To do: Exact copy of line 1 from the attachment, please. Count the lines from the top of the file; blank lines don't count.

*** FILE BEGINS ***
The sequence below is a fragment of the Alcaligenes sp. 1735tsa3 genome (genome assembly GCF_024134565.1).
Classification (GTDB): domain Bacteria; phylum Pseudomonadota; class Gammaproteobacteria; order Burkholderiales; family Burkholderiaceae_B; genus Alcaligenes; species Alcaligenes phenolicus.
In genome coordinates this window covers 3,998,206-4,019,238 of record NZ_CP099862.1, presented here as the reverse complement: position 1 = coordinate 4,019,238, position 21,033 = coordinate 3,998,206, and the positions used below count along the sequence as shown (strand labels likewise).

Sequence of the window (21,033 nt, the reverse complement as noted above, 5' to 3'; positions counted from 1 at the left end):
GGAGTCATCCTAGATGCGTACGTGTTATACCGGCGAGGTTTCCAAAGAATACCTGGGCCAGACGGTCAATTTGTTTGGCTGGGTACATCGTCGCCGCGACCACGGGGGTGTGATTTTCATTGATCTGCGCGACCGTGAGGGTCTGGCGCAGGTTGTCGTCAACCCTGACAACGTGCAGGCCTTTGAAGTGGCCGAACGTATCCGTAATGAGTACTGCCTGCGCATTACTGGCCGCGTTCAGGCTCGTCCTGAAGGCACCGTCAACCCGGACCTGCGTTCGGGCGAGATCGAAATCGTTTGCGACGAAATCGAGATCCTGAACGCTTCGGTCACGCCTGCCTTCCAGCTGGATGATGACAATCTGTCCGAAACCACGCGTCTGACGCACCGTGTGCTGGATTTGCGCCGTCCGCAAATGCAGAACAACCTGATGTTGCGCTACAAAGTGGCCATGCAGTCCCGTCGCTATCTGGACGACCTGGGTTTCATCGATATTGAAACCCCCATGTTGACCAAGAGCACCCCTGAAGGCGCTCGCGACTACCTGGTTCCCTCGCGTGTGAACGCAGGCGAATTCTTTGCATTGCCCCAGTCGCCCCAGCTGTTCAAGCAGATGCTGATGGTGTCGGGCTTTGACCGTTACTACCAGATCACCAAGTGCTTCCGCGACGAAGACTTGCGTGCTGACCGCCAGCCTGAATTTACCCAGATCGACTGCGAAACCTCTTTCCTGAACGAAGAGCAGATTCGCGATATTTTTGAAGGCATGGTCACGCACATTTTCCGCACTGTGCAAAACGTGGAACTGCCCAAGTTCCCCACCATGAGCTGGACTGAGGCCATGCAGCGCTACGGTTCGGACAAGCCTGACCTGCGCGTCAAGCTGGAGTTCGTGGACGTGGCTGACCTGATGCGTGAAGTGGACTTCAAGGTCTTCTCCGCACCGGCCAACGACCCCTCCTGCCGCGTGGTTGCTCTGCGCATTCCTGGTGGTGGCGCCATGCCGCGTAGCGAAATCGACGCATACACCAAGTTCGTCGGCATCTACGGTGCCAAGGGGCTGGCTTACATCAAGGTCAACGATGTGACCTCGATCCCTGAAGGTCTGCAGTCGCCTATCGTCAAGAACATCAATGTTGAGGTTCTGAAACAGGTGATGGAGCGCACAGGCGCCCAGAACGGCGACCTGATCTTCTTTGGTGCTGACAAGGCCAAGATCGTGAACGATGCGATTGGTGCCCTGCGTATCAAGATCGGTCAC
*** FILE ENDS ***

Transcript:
The sequence below is a fragment of the Alcaligenes sp. 1735tsa3 genome (genome assembly GCF_024134565.1).